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How Monks Get Shot


Reports from Tibet, which have reached the Tibet Information Network (TIN), provide further details on the shooting of a monk from a monastery in Golog Tibetan Autonomous Prefecture (Southern Qinghai Province) by a police officer. Radio Free Asia (RFA) first reported the incident on 01 October 2004. The new information illustrates how an originally rather banal argument rapidly spiralled out of control once the police was involved. It reveals the inclination of the police authorities to handle public order through violence. It also points to tensions among local residents, in particular between Tibetan clergy and nomads on one hand and either Chinese (Han) or sinicised Tibetans on the other. Finally, the case illustrates the adherence of local Tibetans to nomadic traditions and the narrow space left for traditional conflict management strategies to operate within the People’s Republic of China state.

The incident, which happened in mid-September (the end of the seventh month of the local Amdo calender) involved monks from Trachog monastery in Golog Machen Dzong [Chin: Maqin] which belongs to the Nyingma school of Tibetan Buddhism and follows the Dzogchen* tradition.  It is home to about 200 monks, a number that rises to as many as 300 when monks from other institutions are visiting. The monastery is popularly known as Togden Monastery after Trulku Togden who was the head lama of the monastery (Tib: Gondag) for many years. Following Togden’s death, Trulku Drondul, who is now in his late 60s, became the head lama of the monastery. Trulku Drondrul is a married lama and does not live in the monastery but in a large house that he built nearby. The monk who was shot was his son, named Tsering Pal, and was allegedly held in great esteem by local people. His mother’s name is Gephel, and the family is said to be from a nomadic background.

This year, when the annual summer picnic after the end of the summer retreat [Tib: Yarne] was about to take place, three monks from Togden monastery, one of them Tsering Pal, went to Darlag Dzong to do some shopping. Although Togden monastery comes under the administration of Machen Dzong, the monks customarily go to the neighbouring Darlag Dzong [Chin: Dari] for shopping because it only takes one day on horseback from the monastery. As the son of the head lama, Tsering Pal appears to have been the group’s leader. The three monks stayed at a hotel in Darlag Shen from where they went shopping. They returned late in the evening to find the hotel closed and the staff refusing to open the doors for them. The monks started shouting, creating a disturbance and the hotel manager, which RFA reported as being Chinese, telephoned the police. Police officers arrived and arrested the monks. They were taken to the local police station [Chin: paitesuo] where they were detained for two days. In the first night of their detention, the monks were badly beaten.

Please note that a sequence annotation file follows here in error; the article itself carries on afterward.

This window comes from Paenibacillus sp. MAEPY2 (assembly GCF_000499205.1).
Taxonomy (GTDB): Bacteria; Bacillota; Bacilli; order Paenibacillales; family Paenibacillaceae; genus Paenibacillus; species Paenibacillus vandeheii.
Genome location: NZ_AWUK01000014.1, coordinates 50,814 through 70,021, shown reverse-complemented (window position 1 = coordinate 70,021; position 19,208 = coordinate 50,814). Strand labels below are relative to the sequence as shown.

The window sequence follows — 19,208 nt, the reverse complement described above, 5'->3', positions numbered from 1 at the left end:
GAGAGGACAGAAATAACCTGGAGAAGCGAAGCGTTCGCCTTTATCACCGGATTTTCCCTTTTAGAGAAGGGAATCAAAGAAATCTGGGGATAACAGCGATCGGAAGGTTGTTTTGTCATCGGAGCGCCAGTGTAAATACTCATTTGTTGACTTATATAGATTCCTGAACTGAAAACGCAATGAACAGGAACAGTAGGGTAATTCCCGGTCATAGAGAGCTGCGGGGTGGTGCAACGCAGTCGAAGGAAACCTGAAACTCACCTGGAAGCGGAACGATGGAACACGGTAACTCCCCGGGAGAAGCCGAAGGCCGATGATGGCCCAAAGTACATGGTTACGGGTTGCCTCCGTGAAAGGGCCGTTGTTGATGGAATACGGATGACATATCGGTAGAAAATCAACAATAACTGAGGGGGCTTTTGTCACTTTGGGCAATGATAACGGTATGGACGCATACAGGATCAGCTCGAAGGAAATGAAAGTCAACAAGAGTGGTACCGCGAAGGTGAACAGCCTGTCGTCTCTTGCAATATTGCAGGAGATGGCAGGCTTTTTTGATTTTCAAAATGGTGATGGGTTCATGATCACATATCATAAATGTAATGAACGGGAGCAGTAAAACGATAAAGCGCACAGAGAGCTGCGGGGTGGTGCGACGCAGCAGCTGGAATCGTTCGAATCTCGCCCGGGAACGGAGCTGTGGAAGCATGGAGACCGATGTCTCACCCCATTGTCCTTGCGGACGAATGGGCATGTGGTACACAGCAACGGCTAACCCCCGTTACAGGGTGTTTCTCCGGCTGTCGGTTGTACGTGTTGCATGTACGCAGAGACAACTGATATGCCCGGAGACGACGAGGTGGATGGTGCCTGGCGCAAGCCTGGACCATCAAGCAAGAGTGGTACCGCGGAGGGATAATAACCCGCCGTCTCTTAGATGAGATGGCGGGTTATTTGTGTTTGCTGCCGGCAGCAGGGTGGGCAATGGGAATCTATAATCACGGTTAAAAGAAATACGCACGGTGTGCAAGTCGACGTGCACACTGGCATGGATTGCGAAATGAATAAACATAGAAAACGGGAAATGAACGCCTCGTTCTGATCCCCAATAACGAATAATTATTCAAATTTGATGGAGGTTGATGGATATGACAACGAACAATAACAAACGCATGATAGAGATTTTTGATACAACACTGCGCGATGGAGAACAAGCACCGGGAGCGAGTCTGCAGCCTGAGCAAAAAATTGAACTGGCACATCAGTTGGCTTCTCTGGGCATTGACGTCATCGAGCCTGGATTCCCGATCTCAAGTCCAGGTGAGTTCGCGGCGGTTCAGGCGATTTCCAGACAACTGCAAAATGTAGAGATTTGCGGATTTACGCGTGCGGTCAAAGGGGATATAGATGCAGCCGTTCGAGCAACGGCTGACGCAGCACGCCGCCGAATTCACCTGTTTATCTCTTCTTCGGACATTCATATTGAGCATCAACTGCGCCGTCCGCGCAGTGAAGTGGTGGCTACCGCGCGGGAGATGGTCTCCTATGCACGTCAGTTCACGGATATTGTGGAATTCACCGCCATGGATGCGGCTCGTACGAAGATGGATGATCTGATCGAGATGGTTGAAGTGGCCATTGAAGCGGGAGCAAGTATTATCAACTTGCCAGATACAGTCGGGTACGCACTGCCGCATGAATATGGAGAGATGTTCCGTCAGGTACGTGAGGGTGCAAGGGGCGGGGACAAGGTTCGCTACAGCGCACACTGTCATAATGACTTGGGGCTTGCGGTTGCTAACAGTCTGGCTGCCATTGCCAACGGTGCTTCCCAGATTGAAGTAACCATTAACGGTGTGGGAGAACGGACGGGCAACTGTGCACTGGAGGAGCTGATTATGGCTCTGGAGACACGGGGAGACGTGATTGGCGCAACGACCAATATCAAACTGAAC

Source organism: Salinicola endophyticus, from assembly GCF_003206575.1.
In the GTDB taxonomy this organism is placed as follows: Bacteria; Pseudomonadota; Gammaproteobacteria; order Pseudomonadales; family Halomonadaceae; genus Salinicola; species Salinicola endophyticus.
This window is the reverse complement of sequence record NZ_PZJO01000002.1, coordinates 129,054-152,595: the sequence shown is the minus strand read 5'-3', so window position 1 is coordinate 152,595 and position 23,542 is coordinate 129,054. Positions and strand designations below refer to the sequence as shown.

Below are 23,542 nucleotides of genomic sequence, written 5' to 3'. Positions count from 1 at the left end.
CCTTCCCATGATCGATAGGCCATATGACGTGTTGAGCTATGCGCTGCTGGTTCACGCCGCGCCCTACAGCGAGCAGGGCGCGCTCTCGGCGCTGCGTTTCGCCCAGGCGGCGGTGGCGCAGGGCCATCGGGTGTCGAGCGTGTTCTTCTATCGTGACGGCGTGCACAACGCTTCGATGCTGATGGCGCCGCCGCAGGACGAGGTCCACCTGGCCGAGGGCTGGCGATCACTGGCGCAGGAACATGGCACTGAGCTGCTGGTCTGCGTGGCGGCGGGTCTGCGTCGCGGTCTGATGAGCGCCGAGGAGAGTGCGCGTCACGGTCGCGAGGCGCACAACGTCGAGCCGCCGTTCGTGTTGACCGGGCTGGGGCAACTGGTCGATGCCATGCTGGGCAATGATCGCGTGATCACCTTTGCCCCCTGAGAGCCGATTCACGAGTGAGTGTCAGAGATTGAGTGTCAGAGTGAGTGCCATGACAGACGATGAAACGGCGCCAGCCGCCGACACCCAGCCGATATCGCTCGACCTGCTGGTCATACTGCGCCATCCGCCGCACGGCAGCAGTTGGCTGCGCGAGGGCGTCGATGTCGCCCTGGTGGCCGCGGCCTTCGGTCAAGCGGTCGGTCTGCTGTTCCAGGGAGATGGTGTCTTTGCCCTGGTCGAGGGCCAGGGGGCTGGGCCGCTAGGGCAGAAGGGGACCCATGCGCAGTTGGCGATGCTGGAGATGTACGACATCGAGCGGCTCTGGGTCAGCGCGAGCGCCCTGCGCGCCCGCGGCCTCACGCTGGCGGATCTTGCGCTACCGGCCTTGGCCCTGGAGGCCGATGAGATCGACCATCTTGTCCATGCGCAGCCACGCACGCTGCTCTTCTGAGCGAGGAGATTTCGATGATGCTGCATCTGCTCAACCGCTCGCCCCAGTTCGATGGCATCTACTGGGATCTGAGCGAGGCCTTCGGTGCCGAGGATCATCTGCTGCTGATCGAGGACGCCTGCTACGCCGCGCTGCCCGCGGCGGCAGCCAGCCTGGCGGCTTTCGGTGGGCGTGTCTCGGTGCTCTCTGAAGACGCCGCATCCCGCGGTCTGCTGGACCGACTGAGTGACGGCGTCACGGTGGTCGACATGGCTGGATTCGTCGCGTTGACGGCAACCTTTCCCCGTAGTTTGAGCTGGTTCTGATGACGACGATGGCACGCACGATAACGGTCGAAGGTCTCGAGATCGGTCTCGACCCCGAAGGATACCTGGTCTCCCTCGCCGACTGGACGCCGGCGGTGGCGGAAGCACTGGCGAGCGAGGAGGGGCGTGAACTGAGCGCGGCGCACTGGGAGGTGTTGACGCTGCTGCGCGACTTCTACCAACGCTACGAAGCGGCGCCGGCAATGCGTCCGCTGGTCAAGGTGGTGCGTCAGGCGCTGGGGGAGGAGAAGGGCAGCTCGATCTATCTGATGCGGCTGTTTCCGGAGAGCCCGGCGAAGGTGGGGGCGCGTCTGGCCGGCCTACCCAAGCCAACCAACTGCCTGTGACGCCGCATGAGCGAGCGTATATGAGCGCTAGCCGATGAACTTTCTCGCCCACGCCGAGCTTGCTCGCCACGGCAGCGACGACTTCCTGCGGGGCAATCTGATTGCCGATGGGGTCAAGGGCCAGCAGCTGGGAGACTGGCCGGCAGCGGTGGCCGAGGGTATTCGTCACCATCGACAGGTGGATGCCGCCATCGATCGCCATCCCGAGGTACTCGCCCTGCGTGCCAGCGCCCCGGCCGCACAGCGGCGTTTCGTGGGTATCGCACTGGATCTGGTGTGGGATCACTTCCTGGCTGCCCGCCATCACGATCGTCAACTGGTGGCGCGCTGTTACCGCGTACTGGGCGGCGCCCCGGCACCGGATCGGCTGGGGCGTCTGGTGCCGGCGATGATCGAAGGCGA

Following their release, they visited a clinic to have their injuries treated before they returned to their monastery. On discovering what had happened, Drondul Trulku and two head teachers [Tib: Khenpo] from the monastery headed towards Darlag, taking with them the three monks who had been detained. In a meeting with the authorities, they demanded that, at the very least, the medical expenses of the monks be reimbursed. This was refused and an argument ensued during which an official called Xiao Fu, whose father is Chinese and his mother is Tibetan, took out his pistol and fired a single shot into the air. A monk grabbed the official’s hands and tried to take the pistol from him. In the ensuing scuffle, the pistol went off and Tsering Pal was shot dead. The bullet entered his eye and exited through the back of his head. The policeman then fired several more times, hitting a Chinese labourer and injuring his leg.  Another shot went through one of the two teachers’ hat (Khenpo Tsondue’s) but he was not injured. An unconfirmed report mentions that stray bullets also hit other bystanders.

As the news of the incident reached Trachog, an angry crowd of 100 to 200 people, including monks but mainly lay people, rode to Darlag Shen. People threw stones at the police station and police vehicles, but it appears that there were no further casualties. Two lamas, Amdo Geshe and Trulku Tenpe Nyima, members of the Darlag branch of the People’s Political Consultative Conference, [PPCC, a rubber-stamping institution with members recruited among local notorieties] managed to calm the crowd. During talks following the incident, the members of the public demanded that officer Xiao Fu hand over his two guns, according to the nomad custom whereby a person who kills someone is obliged to hand over his weapons. This was refused since the guns were government property and the public then threatened to cause major unrest. Finally, an agreement was passed through which the local police station paid 180,000 Yuan [UK£12,063; US$21,748; EUR€17,428] to the victim’s family as reparation [Tib: magdzog; a word used to indicate the withdrawal of an army against a sum of money]. Additionally, the two lamas and the local authorities agreed to a traditional moratorium [Tib: gyod thag]. According to this custom, the two parties agree to resolve a dispute within an agreed time. During this period no one is allowed to resume hostilities. Sometimes, in the case of major problems between villages for example, this can run into months or even more than a year.

The Tibet Information Network (TIN) is an independent news and research service that provides information and analysis of the current political, economic, social,environmental and human rights situation in Tibet. Web site: http://www.tibetinfo.net/

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